Which is older -- the rocks you see on the ground or the light you see from the sky? Usually it's the rocks that are older, with their origin sentiments deposited well before light left any of the stars or nebulas you see in the sky. However, if you can see, through a telescope, a distant galaxy far across the universe -- further than Andromeda
or spiral galaxy NGC 7331
(inset) -- then you are seeing light even more ancient. Featured here, the central disk of our Milky Way Galaxy
arches over Toadstool hoodoos
rock formations in northern Arizona
. The unusual Toadstool rock caps
are relatively hard sandstone
that wind has eroded more slowly than the softer sandstone underneath. The green bands are airglow
, light emitted by the stimulated air in Earth's atmosphere
. On the lower right is a time-lapse camera set up to capture the sky rotating
behind the picturesque foreground scene.
If this is Saturn, where are the rings? When Saturn's "appendages" disappeared in 1612, Galileo did not understand why. Later that century, it became understood that Saturn's unusual protrusions were rings and that when the Earth crosses the ring plane, the edge-on rings will appear to disappear. This is because Saturn's rings are confined to a plane many times thinner, in proportion, than a razor blade. In modern times, the robot Cassini spacecraft orbiting Saturn now also crosses Saturn's ring plane. A series of plane crossing images from 2005 February was dug out of the vast online Cassini raw image archive by interested Spanish amateur Fernando Garcia Navarro. Pictured above, digitally cropped and set in representative colors, is the striking result. Saturn's thin ring plane appears in blue, bands and clouds in Saturn's upper atmosphere appear in gold. Details of Saturn's rings can be seen in the high dark shadows across the top of this image, taken back in 2005. Moons appear as bumps in the rings.
A meteoroid fell to Earth on February 15, streaking some 20 to 30 kilometers above the city of Chelyabinsk, Russia at 9:20am local time. Initially traveling at about 20 kilometers per second, its explosive deceleration after impact with the lower atmosphere created a flash brighter than the Sun. This picture of the brilliant bolide (and others of its persistent trail) was captured by photographer Marat Ametvaleev, surprised during his morning sunrise session creating panoramic images of the nearby frosty landscape. An estimated 500 kilotons of energy was released by the explosion of the 17 meter wide space rock with a mass of 7,000 to 10,000 tons. Actually expected to occur on average once every 100 years, the magnitude of the Chelyabinsk event is the largest known since the Tunguska impact in 1908.
Venus and Jupiter are this month's two brightest planets. Shortly after sunset on February 20, they dominate the sky above the western horizon and this snowy landscape. In clear and transparent skies over Cherry Springs State Park, Pennsylvania, USA, they are also seen immersed in Zodiacal light. The extended, diffuse, triangular glow is sunlight scattered by dust along the plane of the ecliptic. Brighter near the horizon, the Zodiacal glow angles upward, first to Venus and then to Jupiter hugging the ecliptic as they orbit the Sun. Fading even further, the glow stretches toward the lovely Pleides star cluster near the top of the frame. Following their appearance in this Zodiacal skyscape, the coming days will see Venus and Jupiter sharing the early evening sky with a young crescent Moon. The two bright planets are even headed for a close pairing or conjunction, separated by about 3 degrees on March 13.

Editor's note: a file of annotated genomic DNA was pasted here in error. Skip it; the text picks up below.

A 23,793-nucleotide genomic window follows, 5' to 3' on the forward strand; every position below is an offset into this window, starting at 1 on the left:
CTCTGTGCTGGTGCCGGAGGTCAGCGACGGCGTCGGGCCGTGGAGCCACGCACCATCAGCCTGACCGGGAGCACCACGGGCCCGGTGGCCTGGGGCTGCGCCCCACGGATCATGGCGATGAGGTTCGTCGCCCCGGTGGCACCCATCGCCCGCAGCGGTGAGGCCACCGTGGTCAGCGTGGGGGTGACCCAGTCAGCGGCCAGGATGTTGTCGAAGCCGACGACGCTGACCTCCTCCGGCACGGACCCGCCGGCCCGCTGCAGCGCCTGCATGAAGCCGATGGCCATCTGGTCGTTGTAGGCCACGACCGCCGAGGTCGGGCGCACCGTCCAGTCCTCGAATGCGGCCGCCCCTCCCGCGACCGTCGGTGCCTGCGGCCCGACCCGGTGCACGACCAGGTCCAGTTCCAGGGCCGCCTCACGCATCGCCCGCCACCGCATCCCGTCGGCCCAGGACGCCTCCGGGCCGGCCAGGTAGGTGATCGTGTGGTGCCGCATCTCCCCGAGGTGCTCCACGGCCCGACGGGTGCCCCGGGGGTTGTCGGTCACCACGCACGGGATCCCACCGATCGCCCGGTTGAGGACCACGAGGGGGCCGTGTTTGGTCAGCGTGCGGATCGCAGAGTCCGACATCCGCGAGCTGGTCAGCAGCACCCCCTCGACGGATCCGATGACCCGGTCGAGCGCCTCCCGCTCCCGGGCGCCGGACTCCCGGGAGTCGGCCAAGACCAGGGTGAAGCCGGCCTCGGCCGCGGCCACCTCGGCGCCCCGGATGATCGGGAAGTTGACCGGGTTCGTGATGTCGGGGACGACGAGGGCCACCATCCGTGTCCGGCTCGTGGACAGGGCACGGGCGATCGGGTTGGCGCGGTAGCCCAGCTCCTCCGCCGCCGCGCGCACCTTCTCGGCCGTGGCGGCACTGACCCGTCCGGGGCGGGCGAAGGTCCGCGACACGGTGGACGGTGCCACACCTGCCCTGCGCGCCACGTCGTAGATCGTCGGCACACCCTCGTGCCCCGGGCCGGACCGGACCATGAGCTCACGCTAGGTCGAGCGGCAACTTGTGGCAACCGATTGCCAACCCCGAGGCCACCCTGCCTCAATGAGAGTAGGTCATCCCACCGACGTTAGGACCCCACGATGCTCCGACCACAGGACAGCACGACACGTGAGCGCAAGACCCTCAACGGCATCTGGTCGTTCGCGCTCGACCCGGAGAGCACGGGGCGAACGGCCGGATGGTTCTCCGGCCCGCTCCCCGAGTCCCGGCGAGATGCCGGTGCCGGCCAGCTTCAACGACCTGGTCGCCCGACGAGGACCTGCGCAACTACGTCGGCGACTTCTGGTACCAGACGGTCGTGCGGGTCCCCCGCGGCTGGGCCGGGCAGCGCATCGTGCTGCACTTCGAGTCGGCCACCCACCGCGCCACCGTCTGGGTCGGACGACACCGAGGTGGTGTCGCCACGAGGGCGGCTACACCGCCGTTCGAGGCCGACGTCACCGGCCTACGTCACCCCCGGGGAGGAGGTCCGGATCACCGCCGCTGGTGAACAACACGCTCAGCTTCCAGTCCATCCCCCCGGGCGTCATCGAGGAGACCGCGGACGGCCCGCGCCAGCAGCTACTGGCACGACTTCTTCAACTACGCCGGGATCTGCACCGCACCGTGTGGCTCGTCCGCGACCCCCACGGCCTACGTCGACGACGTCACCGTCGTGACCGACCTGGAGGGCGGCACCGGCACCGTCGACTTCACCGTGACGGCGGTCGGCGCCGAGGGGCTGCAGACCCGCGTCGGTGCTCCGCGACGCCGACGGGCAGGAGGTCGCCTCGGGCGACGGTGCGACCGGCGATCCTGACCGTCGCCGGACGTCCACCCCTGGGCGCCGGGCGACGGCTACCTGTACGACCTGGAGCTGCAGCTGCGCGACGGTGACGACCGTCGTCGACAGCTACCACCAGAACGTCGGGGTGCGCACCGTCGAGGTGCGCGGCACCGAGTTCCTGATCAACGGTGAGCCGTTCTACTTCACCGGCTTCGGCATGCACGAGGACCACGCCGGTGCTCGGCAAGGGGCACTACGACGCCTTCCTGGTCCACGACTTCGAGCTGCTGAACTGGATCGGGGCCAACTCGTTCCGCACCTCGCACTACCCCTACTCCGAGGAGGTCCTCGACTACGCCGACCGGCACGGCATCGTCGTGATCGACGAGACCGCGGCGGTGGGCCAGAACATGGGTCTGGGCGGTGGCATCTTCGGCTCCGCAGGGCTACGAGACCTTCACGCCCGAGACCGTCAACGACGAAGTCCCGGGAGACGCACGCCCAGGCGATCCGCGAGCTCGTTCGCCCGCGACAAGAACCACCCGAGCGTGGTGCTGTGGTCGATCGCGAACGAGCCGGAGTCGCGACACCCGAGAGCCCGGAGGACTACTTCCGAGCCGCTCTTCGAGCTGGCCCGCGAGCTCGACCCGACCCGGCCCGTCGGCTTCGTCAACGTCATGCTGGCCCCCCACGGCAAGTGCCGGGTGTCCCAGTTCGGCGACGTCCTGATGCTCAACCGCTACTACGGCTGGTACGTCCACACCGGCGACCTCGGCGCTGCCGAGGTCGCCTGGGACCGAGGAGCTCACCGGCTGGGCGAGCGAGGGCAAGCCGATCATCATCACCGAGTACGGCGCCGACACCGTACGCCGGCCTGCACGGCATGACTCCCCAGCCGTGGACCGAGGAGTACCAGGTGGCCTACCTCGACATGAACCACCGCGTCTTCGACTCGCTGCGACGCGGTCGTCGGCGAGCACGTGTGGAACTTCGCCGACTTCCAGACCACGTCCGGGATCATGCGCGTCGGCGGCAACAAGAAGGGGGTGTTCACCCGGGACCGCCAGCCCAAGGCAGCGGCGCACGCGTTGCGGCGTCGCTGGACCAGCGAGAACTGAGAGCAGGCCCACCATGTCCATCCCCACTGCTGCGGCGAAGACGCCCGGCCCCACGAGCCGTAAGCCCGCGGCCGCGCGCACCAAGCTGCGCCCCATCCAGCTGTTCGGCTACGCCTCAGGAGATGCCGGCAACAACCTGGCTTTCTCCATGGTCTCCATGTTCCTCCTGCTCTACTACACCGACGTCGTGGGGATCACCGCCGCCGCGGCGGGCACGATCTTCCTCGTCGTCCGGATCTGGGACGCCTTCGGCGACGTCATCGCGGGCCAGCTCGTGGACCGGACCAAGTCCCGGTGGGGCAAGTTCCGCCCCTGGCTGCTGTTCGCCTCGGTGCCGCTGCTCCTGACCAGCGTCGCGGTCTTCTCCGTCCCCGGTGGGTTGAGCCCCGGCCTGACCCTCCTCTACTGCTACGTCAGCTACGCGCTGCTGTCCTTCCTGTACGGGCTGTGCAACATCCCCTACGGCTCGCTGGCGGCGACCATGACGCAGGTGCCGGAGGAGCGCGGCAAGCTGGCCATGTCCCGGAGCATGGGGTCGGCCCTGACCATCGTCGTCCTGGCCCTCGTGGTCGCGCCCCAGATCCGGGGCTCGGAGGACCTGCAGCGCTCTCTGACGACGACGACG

If you looked out from the center of the Solar System, what would you see? Nearly such a view was taken recently from the MESSENGER spacecraft currently orbiting the Sun from the distance of Mercury. The Sun's planets all appear as points of light, with the closest and largest planets appearing the brightest. The planets all appear to orbit in the same direction and are (nearly) confined to the same great circle around the sky -- the ecliptic plane. Mercury, Venus, Earth, Mars, Jupiter, and Saturn are all visible in the above horizontally compressed image, while the positions of Uranus and Neptune are labeled even though they are too faint to make out. Pluto, which has had its planetary status recently called into question, is much too faint to see. Earth's Moon is visible, however, as are the Galilean moons of Jupiter. The above image is the reverse of one taken from the outside of the Solar System in 1990 by Voyager 1. MESSENGER, which has flown by Mercury three times now, is on schedule to enter orbit around the Solar System's innermost planet next month.
What created those rocket waves, and why did they destroy that sun dog? Close inspection of the above image shows not only a rocket rising near the center, but unusual air ripples around it and a colorful sundog to the far right. The rocket, carrying the Solar Dynamics Observatory (SDO), lifted off two weeks ago from Cape Canaveral, Florida, USA into a cold blue sky. The SDO is designed to observe the Sun continuously over the next several years, exploring the Sun's atmosphere at high resolution and fast time scales. The air ripples -- seen about one minute after launch -- were unexpected, as was the sudden disappearance of the sundog after the ripples passed. Noticed and recorded by several onlookers, there has been much speculation about the origin of the ripples. An ongoing discussion about them can be joined here in APOD's discussion board the Asterisk. A leading hypothesis holds that the ripples resulted from a sonic boom created as the rocket broke the sound barrier, which then jumbled a thin layer of ice crystals that were aligned to create the sundog. Lingering questions include why other rocket launches don't produce air ripples as noticeable, and why the ripples appeared more prominent above the rocket. If you know of images of any other aircraft or spacecraft that have produced similar air ripples, please post them to the discussion thread -- they may be help create a better understanding of the effect.